Ariana Miyamoto faces a critical public after being crowned. Photo courtesy: YouTube
The face of beauty in Japan is changing, quite literally.
In March, Nagasaki-born Ariana Miyamoto became Japan’s first hafu Miss Universe after beating 44 other contests, but a critical public awaited her.
According to Kotaku, Byokan Sunday and Naver Matome had many comments about her on twitter. Some examples, “Is it okay to select a hafu to represent Japan?” or “This is Miss Universe Japan, don’t you think hafu are a no-no?”
When not wondering if this was “okay,” others said things like she didn’t look Japanese, her face was “too gaijin” or that the country deserved a “pure-blooded Japanese” (“junnihon”) beauty instead.
Elsewhere online, one commenter wrote, “It makes me uncomfortable to say she’s representing Japan.”
However, not everyone was of the same opinion.
According to Kotaku, one commenter on Girlschannel website said said, “Even if you are hafu, if you have Japanese citizenship, then you’re Japanese.”
Miyamoto, 20, was born in the Sasebo, Nagasaki to a Japanese mother and an American father. Miyamoto spent her childhood in Nagasaki, but after junior high she finished the rest of her education in America. She then returned home to Japan, deciding to use her unique look to become a model.
Western features have always been alluring to the Japanese, so Miyamoto decided to use them to her advantage. In an interview Miyamoto said she believes her body and smile are her best features because of their American looks.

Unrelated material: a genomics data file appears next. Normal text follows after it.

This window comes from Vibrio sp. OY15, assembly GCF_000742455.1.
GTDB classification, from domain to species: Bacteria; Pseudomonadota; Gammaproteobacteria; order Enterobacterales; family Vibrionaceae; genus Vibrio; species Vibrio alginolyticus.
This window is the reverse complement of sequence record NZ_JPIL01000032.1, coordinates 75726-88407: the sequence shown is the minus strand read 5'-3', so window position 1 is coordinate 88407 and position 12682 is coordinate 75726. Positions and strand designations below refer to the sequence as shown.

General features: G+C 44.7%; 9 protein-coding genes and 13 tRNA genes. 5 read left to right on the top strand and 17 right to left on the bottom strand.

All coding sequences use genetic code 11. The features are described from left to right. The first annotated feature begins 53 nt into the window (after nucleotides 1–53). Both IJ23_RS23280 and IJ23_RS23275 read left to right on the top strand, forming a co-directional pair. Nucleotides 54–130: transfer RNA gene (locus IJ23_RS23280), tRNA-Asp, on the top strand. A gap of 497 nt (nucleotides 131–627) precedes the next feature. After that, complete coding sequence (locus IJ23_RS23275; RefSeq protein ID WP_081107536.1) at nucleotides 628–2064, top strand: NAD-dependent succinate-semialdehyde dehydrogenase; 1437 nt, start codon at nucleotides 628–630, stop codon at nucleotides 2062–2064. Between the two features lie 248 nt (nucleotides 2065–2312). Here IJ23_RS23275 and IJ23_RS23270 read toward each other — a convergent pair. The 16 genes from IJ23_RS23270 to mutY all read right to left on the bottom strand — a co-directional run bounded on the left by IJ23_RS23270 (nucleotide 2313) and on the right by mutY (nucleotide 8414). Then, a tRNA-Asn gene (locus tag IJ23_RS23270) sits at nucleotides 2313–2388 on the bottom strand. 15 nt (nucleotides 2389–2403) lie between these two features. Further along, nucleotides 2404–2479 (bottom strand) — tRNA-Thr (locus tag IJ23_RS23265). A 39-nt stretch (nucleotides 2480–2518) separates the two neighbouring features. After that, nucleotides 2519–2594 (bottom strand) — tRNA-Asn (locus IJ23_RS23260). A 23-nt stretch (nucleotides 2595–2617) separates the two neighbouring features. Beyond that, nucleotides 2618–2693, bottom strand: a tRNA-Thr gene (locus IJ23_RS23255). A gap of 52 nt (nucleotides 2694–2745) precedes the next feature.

Having American features many have helped her stand out from the other contestants, but they also caused her a lot of work. Due to her body’s size she was more muscular than most Japanese women. Before the competition she lost 15 kilos, which equals to about 30 pounds, in weight.
In an interview from Maidigitv, she said that being hafu, Miyamoto hoped to represent those who are mixed-race, or hafu, and don’t have confidence.
And in her contest video, she says she was concerned if she could actually be Miss Universe Japan because she is hafu. Miyamoto says that she wants to gives courage and confidence to mixed-race people, so they don’t have to face the same challenges that she has living in Japan.
According to website HafuJapanese, Japanese government statics in 1980 reveal that there were only 5,545 recorded international marriages. That number has grown significantly since.
In 2004 there were 39,511 international marriages, 5.5 per cent of all marriages were in Japan. Most of the interracial marriages included countries that were in closer proximity to Japan. Most couples were: Japanese and Chinese (13,019), Philippines (8,517) and Koreans (8,023).
Although with Japan being far from the western world, international marriages were less frequent. Only 1,679 American Japanese, 524 Brazilian Japanese, and 403 British Japanese marriages are on record.
Although there seems to be an increase in international marriages, there still seems to be some uneasiness from Japan’s mostly homogeneous society.